I found much better adult jokes in ‘The Great Muppet Caper’ than here.
Who doesn’t love Jim Henson’s work? Whether it is Sesame Street or the Muppet franchise, the Muppets’ sense of humor managed to be amusing to both adults and kids. However, it seems as if someone at the Jim Henson Company decided that what the world needed right now was a puppet movie exclusively for adults. How could that possibly go wrong?
In a world where puppets and humans co-exist, disgraced puppet detective Phil Phillips is working as a private investigator in Chinatown. (Why yes, this movie was also produced by the? Huayi Brothers!) After being visited by his former superior, Philips begrudgingly accepts a murder case where actors on the puppet-run show ‘The Happytime Gang’ are being murdered one by one, including his own brother. He is paired up with human detective and former partner, Detective Connie Edwards (Melissa McCarthy). Despite their obvious dislike for one another, they work together to solve this murder case, all while coming across some colorful, yet repulsive characters along the way.
I knew that I was in trouble during the first five minutes when the puppet characters kept throwing around swear words and phallic jokes, and I did not count one laugh from the audience. After that, the story kicked in, the two cops teamed up, and more dirty jokes came (one quite literally), and yet still no laughs. At that point, it was obvious that this was the style of humor the film would stick with, and this humor doesn’t work. While the trailers for this film weren’t great, per say, they suggested a much raunchier and funnier film. Sadly, though, the film itself did not have much to offer, and gradually became, for me, one of the biggest disappointments of the year.
In terms of raunchiness, the film was surprisingly lacking in anything that shocking. One scene in the trailer where Phil is having his way with a client in his office is played exactly as it is in the trailer, with nothing new added to it, at least in terms of laughs. Team America World Police had a much more raunchier, and funnier sex scene involving puppets, thank you. The raunchiest this film gets is a scene involving a cow, an octopus, and a video camera (you can put the pieces together). Other than that, all the adult content the film has to offer is swearing, jokes involving drugs and sex, and stuffing-filled puppet heads being blown off. Maybe at 10 years old, I would have found this funny, but as an adult, I was mostly bored. When the film is this out-of-gas about twenty minutes in, it might as well just give up.
While we’re on the subject, the constant use of the word “puppet” in the film seemed to be a bit odd. After a while, I started to notice that this movie suffers from the same problems that last year’s Netflix blockbuster Bright did: trying and failing to build a world where fantasy and reality co-exist, and the fantasy element suffers from discrimination. This tactic did not work for orcs in Bright, and it certainly does not work for the puppets in Happytime Murders, especially when previous films involving Muppets did not need humans addressing the fact that Muppets were Muppets. In addition, Bright acted as a much better buddy-cop movie than Happytime Murders, mainly because of Joel Edgerton’s performance in the former. While I do love Melissa McCarthy as an actress, she has little to work with here and mainly relies on the shtick she used in her lesser efforts such as Tammy and The Boss–and it wears out its welcome quickly.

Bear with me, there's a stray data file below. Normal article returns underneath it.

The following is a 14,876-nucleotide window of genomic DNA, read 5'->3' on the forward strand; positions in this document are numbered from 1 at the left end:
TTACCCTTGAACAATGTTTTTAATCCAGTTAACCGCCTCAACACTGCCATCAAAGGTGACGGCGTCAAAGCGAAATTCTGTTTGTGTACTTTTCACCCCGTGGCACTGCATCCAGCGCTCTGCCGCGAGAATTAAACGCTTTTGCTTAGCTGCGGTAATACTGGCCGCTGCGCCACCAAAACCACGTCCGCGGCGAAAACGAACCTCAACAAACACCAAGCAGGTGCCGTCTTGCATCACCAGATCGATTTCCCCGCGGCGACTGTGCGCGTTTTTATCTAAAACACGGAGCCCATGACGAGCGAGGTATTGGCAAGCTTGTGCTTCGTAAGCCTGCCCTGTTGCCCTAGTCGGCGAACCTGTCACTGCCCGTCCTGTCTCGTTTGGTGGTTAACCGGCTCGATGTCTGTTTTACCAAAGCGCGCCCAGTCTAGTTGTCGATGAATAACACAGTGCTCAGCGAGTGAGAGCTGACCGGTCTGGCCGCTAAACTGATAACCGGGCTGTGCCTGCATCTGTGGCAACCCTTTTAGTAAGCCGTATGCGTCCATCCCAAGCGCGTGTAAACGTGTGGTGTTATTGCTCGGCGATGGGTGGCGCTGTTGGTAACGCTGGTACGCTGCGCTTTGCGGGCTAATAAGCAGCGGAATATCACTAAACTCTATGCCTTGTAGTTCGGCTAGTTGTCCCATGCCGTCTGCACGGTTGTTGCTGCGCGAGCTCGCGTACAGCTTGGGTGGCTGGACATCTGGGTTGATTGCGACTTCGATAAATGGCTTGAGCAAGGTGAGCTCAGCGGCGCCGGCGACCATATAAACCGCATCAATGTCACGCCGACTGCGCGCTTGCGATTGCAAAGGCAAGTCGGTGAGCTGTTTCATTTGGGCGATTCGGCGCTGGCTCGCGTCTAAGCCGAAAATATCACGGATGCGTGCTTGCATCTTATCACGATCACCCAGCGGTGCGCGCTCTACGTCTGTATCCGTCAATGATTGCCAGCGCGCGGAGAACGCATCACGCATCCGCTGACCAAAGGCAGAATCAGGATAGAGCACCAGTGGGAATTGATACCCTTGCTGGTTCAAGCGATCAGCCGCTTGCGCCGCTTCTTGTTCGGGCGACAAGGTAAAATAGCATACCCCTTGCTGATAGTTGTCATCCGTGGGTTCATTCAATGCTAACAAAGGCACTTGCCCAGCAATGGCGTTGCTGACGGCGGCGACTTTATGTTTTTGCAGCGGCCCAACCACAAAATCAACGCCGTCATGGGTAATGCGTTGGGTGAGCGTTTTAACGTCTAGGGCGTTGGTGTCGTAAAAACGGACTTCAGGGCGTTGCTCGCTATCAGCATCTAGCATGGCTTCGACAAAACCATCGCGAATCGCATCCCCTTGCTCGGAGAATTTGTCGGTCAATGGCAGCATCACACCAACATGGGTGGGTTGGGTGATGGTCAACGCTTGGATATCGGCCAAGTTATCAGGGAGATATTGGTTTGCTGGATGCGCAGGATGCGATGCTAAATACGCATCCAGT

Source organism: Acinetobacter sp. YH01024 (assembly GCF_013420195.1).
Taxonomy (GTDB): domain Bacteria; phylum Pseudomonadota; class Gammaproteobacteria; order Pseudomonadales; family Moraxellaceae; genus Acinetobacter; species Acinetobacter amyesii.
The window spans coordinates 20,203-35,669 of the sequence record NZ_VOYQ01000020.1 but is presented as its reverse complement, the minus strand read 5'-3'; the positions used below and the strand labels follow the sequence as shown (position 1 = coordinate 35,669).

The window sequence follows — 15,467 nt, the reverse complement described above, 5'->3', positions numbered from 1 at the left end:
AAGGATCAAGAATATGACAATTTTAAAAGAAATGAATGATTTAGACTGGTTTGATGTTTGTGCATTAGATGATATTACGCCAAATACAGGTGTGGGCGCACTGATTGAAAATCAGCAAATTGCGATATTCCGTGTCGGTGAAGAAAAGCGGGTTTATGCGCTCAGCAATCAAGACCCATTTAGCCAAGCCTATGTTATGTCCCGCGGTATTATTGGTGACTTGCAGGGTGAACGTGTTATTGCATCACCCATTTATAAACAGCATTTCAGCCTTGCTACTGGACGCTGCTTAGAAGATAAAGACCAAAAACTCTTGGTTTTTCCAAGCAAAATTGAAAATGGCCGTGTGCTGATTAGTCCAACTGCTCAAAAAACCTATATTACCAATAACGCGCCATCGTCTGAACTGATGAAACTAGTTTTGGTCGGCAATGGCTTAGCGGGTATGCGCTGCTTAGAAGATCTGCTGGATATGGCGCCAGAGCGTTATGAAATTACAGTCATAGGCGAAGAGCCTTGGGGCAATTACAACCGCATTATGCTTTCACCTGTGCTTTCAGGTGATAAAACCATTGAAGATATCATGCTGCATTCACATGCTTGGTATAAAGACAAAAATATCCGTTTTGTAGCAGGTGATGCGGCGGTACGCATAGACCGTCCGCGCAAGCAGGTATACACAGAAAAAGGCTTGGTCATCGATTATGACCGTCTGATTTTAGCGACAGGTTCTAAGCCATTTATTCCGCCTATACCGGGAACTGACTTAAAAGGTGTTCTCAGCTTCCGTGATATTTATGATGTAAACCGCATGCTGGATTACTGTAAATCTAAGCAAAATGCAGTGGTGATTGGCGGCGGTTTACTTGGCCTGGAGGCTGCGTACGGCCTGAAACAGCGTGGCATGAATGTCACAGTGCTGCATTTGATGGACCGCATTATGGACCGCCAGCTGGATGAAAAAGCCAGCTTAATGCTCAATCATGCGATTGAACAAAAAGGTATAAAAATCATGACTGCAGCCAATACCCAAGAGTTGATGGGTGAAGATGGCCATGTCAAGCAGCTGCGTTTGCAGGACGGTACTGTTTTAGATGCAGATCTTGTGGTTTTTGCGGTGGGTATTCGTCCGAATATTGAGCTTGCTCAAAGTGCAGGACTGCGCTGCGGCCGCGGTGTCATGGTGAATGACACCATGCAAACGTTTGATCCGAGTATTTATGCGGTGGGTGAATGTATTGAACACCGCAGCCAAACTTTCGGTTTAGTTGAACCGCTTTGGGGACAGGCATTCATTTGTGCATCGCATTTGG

The only solid laughs I could count were the few moments of invention within the environment the filmmakers created. For example, in one puppet murder a few puppies were released on the puppets’ property, and they use him as a chew toy, tearing him to shreds. Another is the puppets’ use of cocaine and maple syrup as their version of cocaine and whiskey, but that joke gets worn out relatively quickly. A moment where a pit bull puppet barks at one of his girls got the loudest laugh from my audience. Finally, there is a humorous visual gag about two inbred children produced by “kissing cousins.” Other than those moments, not much else.
Another disappointing aspect was the lack of celebrity cameos, which, as I recall, was one of the charms of any Muppet-related show or movie. The only faces of merit we are treated to are Elizabeth Banks, Maya Rudolph, Leslie Baker from The Office, and McCarthy’s husband, Ben Falcone (to be fair, his one line in the film is humorous.) I know this isn’t directly a Muppets film, but because the film is lacking in laughs, a few more celebrity cameos might have helped add some levity. I know that Brian Henson is a capable director, since he directed Muppet Treasure Island, one of my personal favorite Muppet movies. Maybe the fact that he has not directed any other feature films since then is why the direction in this film feels so flat. When the end credits show the behind-the-scenes reel set to the Strangeloves’ “I Want Candy,” it is obvious that the filmmakers have not caught up with the times.
In the end, The Happytime Murders will make you re-evaluate why you even bother going to the movies these days. Frank Oz criticized the 2011 Muppets movie, stating that he felt that the Muppets have lost their edge. I would be sad if this film was the Henson Company’s way of trying to compensate. The Happytime Murders’ only saving grace is that at 90 minutes, it is mercifully short. If you want a much raunchier comedy film that pushes the envelope, I would just stick with Sausage Party, or if you want one with puppets, watch Chappelle Show’s Kneehigh Park sketch. Either of those is funnier than this!